Awakening: Part Six
And it began to rain stars.
Dethrin watched their progress, mesmerized, as they fell like snow... amethyst snow...
“Warriors and Mages of Faerieland, you will stand down!” A magically magnified voice echoed across the cloud, piercing through the haze of battle.
Out of the corner of his eyes, he could see all faeries raise their left hands in salute. So Aijna was telling the truth; Fyora really was a baddie, if everyone was taking their orders from her. He gripped his dagger tightly, ready to throw it at her if she said anything about anything.
She probably told ’em to stop to trick us, he thought sagely.
“You have shamed me today, my warriors!” Fyora shouted as she descended from an invisible building, her expression one of utmost fury. The stars continued to fall, blazing now, burning holes in the clouds.
“This faerie—” here she pointed at a faerie he couldn’t see quite clearly “—does not speak for me!”
Gasps and whispers filled the air as everyone present turned to look at the faerie that did not speak for Fyora. The faeries looked at the falling stars with doom in their eyes, as though they held a terrible new meaning. A faerie near Dethrin fainted.
The faerie that didn’t speak for Fyora rose into the air, and Dethrin saw that it was Fyora’s assistant Jaina. She had turned quite pale. “I have been your loyal servant!” she snarled, trembling all over.
Fyora shook her head. “You have been manipulating Neopians for years now, planting ideas from the Forbidden books in their minds, sowing seeds of dissent and sedition in their minds, nurturing them, watching them grow and flower... you have schemed to free the Darkest faerie and finish her work... you have pretended to be an apprentice of Jhudora, attempting to turn the two of us against each other... you gave faeries orders to impersonate Jhudora, kidnap winged pets and faeries alike and end their lives—”
“All of this was done on your orders, Fyora! I have only been doing your bidding—”
“Enough!” Now the Faerie Queen’s eyes flashed fire and she raised her hand, the falling stars now zooming towards her palm—
—Annette’s tail wrapped itself around Dethrin’s head firmly. “There are things no one should see,” she whispered.
Fyora strode over to Jhudora, her purple eyes boring into the dark faerie’s.
“Your Majesty.” The dark faerie greeted the other expressionlessly.
“When did you know?”
”When did you?”
The Queen studied Jhudora’s face for a while before saying, “I am sorry.”
“Don’t bother, she wasn’t a particularly good apprentice anyway.”
“No hard feelings then? Good.” Fyora turned on her heel and walked away, her parting words floating towards Jhudora...
“She almost succeeded. We failed...”
A few minutes later, all of the goodies-tricked-into-being-baddies (as Dethrin thought of them) had left with Fyora, presumably to be punished.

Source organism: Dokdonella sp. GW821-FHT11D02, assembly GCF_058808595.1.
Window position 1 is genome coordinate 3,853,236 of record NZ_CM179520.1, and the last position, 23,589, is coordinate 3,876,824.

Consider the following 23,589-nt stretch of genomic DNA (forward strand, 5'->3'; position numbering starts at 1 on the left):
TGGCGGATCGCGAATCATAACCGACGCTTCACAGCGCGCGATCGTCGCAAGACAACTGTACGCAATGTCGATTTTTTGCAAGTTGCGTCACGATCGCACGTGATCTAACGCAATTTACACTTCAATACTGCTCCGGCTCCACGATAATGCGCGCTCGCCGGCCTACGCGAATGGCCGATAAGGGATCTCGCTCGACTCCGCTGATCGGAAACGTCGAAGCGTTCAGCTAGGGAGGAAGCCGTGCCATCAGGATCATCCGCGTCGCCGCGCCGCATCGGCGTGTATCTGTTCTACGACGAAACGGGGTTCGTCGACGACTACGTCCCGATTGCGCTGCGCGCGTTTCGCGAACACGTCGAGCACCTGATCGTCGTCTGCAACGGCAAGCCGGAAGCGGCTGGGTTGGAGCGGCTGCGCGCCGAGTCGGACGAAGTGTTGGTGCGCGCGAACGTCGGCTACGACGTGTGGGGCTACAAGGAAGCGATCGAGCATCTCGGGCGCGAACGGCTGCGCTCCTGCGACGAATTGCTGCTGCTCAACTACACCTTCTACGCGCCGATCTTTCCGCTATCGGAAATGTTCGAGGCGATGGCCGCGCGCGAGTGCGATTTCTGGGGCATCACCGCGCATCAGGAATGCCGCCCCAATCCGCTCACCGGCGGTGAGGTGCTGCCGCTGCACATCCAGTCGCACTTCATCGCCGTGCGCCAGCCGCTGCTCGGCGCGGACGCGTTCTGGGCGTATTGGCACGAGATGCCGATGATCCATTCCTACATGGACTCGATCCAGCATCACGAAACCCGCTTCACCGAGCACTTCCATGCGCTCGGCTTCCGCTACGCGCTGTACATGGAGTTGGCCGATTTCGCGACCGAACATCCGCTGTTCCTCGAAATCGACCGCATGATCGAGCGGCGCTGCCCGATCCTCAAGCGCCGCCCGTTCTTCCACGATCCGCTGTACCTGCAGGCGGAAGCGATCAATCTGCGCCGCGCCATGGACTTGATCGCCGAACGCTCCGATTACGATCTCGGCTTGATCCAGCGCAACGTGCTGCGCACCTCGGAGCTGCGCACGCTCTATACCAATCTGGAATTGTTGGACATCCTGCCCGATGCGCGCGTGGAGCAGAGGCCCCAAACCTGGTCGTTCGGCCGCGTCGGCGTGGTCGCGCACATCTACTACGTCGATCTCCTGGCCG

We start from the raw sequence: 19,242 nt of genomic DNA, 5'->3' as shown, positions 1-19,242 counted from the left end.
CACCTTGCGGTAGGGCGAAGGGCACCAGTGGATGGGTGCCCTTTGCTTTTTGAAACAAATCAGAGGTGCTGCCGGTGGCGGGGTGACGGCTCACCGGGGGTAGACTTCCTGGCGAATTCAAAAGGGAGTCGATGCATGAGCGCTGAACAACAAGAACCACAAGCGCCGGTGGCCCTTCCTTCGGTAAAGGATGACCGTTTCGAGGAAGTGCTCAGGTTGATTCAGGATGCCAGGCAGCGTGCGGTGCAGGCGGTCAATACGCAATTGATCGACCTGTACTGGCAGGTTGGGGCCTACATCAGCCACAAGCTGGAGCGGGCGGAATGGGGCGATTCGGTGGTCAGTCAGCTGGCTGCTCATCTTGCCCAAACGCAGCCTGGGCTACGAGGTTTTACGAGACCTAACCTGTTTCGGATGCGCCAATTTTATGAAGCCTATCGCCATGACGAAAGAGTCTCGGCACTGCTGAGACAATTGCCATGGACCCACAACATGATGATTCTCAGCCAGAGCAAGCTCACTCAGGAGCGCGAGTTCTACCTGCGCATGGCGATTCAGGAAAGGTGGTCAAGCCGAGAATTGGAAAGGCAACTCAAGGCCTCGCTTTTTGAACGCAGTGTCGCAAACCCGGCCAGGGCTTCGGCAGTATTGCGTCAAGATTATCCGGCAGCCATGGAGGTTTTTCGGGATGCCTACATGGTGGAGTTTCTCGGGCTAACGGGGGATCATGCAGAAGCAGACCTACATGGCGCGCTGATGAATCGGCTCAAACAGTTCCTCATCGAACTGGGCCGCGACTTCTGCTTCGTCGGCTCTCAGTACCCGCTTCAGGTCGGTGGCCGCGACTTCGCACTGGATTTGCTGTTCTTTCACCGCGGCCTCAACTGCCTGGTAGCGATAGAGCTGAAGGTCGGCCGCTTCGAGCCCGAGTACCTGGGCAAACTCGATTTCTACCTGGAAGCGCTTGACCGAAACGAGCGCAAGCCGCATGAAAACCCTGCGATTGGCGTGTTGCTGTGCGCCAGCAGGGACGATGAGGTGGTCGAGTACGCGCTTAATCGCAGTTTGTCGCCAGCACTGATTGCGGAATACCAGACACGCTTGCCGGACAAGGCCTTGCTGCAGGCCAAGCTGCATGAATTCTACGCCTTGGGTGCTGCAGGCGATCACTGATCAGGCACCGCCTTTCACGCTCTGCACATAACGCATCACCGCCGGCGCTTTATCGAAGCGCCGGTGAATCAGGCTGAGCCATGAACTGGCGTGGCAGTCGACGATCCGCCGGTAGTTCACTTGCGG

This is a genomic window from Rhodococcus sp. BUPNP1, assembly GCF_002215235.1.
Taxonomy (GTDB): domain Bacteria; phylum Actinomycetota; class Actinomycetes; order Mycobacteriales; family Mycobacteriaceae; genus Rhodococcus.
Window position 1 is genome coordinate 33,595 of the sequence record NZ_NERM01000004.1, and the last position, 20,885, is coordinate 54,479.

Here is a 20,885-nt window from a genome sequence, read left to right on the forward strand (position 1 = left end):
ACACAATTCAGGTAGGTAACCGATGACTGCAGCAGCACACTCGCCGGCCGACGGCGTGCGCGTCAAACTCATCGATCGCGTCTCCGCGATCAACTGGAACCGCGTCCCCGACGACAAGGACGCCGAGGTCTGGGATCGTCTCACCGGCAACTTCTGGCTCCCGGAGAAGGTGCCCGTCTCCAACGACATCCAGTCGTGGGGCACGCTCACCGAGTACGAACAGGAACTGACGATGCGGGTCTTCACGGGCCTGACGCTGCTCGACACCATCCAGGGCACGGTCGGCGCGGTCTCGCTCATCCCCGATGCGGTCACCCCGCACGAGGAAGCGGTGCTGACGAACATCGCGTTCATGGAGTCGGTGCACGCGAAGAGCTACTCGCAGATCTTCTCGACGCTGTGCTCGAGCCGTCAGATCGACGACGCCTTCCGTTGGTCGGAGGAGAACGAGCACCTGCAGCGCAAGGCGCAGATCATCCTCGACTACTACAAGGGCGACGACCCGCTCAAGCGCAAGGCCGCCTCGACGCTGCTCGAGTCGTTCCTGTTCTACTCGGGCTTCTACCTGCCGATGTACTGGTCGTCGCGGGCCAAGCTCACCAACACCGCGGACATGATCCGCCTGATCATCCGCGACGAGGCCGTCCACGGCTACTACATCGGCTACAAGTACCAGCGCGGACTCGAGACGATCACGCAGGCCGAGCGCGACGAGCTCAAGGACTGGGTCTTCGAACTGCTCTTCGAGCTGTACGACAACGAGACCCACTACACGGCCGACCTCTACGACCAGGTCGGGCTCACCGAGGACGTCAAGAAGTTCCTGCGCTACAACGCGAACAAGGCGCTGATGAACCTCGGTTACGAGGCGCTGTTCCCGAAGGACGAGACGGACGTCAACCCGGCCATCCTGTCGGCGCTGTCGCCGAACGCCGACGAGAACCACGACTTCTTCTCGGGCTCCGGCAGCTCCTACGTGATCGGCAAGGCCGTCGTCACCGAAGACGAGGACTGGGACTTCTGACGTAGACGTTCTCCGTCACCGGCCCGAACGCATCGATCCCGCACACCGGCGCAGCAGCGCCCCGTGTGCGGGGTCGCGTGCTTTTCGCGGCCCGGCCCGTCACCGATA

Dethrin watched them go and looked around, feeling tears gathering in his eyes.
Annette gave him an understanding, strained smile. “Dethrin—”
Dethrin knew she was about to offer him useless comforting words and flung himself to the ground, sobbing. It’s over, they’re gone...
He grunted in anguish.
The Peophin tried again. “Dethrin, it’s always possible that Jaina didn’t get to Massie and Ra—”
“Shut—up—they’re gone—and I’ll never—”
The Zafara ignored her.
Annette gave up and looked around, hoping to see—
The Shadow Uni was galloping towards them, the Speckled Shoyru flapping happily beside her, waving frantically.
“They’re all right, Dethrin! THEY’RE ALL RIGHT!”
Dethrin continued to sob, fat tears leaking from his eyes and trickling down his fur.
“Dethrin! It’s okay!” Annette cried, sparks flying around her like fireworks in her relief. She bent over and shook his shoulder. “They’re both fine!”
“Who cares?” howled the Zafara. “We actually just got to fight with Fyora’s army, and I didn’t get to battle a single real faerie!”
“There’s still one thing I don’t quite understand...” Annette put down her goblet.
“More punch, Miss?”
“No, thank you—who opened the doors?”
“I did, of course!” Massie pouted. “It was an easy password to remember!”
“Password?” Jhudora also lowered her goblet and looked curiously at the Shoyru.
“Yeah, ‘suo mort’!” As soon as the words left her lips, the doors of the tavern burst open.
“Wow,” she breathed, looking at the door in astonishment. “You faeries use the same password for all of your doors? That’s kinda risky, y’know... what if I was a robber?”
“It’s a spell, not a password.” The dark faerie stared at the door as well.
“Well, it’s just saying some funny words, so it doesn’t matter what you call it.”